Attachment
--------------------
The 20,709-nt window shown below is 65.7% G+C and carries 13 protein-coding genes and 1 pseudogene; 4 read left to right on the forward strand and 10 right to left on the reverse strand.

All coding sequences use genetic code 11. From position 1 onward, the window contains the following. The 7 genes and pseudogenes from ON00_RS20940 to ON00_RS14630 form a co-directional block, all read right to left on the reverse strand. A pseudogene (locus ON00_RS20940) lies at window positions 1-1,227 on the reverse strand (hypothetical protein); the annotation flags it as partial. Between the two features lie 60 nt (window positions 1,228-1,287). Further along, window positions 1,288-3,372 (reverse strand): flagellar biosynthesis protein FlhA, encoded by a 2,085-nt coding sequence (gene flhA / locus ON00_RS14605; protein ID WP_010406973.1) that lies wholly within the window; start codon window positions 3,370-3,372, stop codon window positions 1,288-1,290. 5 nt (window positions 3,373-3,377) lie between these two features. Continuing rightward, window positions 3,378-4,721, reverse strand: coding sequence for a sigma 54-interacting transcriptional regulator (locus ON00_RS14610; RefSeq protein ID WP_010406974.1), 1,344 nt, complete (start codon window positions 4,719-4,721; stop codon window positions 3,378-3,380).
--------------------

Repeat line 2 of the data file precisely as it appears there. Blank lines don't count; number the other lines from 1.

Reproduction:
All coding sequences use genetic code 11. From position 1 onward, the window contains the following. The 7 genes and pseudogenes from ON00_RS20940 to ON00_RS14630 form a co-directional block, all read right to left on the reverse strand. A pseudogene (locus ON00_RS20940) lies at window positions 1-1,227 on the reverse strand (hypothetical protein); the annotation flags it as partial. Between the two features lie 60 nt (window positions 1,228-1,287). Further along, window positions 1,288-3,372 (reverse strand): flagellar biosynthesis protein FlhA, encoded by a 2,085-nt coding sequence (gene flhA / locus ON00_RS14605; protein ID WP_010406973.1) that lies wholly within the window; start codon window positions 3,370-3,372, stop codon window positions 1,288-1,290. 5 nt (window positions 3,373-3,377) lie between these two features. Continuing rightward, window positions 3,378-4,721, reverse strand: coding sequence for a sigma 54-interacting transcriptional regulator (locus ON00_RS14610; RefSeq protein ID WP_010406974.1), 1,344 nt, complete (start codon window positions 4,719-4,721; stop codon window positions 3,378-3,380).